Category Archives: A childs view on life

Nellie’s last three days with her Nature Diary

Thursday May 29th – Chiefly south wind – very strong.  Honysuckle in full flower.

Friday May 30th – Weather just a trifle windy.

Saturday May 31st – Crops are growing fast and everything so far has the appearance of a good harvest.

So Nellie’s project has come to an end.  I wonder what she thought about it.  Was it interesting or boreing; was it something she would do again or a case of ‘no way’?
How would you have coped with it?  Would you/have you read the first week then left it alone; read it each week and are now moving on; or done a similar project to that Nellie completed?
I must admit that I have done a sort of ‘half-way-house’ – or is it a two-way one?
I have been taking notes from my small garden and I have also been keeping some notes from my ‘summer’ job.   That is rather more challening in that it is a magnificant 16th century house with a large and varied range of nature’s handiwork.  I’ll be working through the two very different sets of notes while June is hopefully ‘bursting out all over’ and will pass them on as soon as I can.

      If you have done a similar ‘Nellie’ please send a copy through to me on           ‘talkinghistory@msn.com’ and all post elements of those as well!

Brian

Seven more days from Nellie Lant’s Diary – 22nd to 28th May 1919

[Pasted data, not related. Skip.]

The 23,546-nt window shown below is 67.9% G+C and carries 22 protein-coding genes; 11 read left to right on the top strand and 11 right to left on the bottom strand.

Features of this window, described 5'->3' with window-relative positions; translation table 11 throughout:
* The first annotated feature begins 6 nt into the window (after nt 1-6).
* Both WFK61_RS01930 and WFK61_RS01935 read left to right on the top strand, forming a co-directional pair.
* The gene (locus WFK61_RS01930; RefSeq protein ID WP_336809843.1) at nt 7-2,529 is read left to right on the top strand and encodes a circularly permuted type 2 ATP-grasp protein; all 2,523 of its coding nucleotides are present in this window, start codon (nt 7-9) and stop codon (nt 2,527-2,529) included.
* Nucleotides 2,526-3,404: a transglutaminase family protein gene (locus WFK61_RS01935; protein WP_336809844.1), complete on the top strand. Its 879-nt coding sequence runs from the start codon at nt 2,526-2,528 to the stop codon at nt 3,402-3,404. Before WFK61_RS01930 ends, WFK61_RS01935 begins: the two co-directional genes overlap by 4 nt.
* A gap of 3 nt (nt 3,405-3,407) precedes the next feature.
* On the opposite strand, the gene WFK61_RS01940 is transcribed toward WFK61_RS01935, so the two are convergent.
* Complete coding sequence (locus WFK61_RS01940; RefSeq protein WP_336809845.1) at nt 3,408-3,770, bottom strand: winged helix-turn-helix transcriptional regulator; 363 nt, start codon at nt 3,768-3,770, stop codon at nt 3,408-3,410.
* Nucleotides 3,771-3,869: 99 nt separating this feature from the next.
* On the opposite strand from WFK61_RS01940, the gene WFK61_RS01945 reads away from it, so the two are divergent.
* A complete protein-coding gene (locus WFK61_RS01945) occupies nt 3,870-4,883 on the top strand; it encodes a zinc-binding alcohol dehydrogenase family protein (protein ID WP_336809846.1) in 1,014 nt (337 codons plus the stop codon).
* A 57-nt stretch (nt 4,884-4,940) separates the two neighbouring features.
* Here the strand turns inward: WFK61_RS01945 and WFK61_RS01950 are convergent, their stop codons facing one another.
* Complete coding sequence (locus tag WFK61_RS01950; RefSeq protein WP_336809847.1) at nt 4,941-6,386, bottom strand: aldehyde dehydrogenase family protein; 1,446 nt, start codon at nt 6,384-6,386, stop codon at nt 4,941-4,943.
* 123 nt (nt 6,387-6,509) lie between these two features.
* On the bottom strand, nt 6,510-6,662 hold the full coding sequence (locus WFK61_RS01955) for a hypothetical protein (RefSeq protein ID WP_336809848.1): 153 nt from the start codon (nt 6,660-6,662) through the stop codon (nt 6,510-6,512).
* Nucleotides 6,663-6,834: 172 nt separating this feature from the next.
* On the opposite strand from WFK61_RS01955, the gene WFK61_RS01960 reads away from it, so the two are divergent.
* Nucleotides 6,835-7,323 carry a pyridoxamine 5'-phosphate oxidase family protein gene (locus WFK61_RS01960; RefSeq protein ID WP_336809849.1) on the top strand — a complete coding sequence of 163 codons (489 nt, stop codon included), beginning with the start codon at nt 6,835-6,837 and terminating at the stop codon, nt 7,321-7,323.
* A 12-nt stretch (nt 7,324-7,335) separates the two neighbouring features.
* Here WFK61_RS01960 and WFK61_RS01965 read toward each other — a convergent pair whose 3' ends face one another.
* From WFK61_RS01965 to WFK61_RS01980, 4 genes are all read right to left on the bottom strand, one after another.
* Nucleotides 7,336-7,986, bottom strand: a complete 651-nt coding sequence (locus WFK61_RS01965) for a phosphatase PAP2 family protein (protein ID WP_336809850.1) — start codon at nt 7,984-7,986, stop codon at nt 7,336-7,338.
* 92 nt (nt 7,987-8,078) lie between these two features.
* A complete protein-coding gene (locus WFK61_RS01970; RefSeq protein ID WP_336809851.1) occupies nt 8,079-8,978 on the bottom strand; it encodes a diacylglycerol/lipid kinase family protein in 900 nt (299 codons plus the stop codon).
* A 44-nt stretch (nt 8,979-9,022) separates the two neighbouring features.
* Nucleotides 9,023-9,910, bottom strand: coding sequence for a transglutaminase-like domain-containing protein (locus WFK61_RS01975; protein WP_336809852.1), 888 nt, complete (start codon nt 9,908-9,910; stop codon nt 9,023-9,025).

The heat continues to provide a challenge but at least the clouds are giving a suggestion of rain.  As this week moves on more and more flowers come into full bloom.

Thursday May 22nd – As one looks at the crops, their first thought is how parched they seem, and wishes for rain.  The weather is very dull and the sky looks full of storm clouds.

Friday May 23rd – At last the long looked for event has happened.  We had a storm. It was fairly general, and did a lot of good.  The flowers and trees have lost their parched look and seem fresh again.

Saturday May 24th – The day has been very hot and sultry, there being very little wind, rain wanted again very badly.

Sunday May 25th – Weather much colder, a gentle refreshing rain fell all day and did a great deal of good.

Monday May 26th – It still continues cold but fine.  The Oak trees are in leaf and the Sycamore trees are in blossom.

Tuesday May 27th – Weather much warmer; I saw some beautiful Clover & Speedwell growing in a field, and a most gorgeous bed of Rhododendrons.

Wednesday May 28th – Weather about the same; Roses & Iris’s in flower.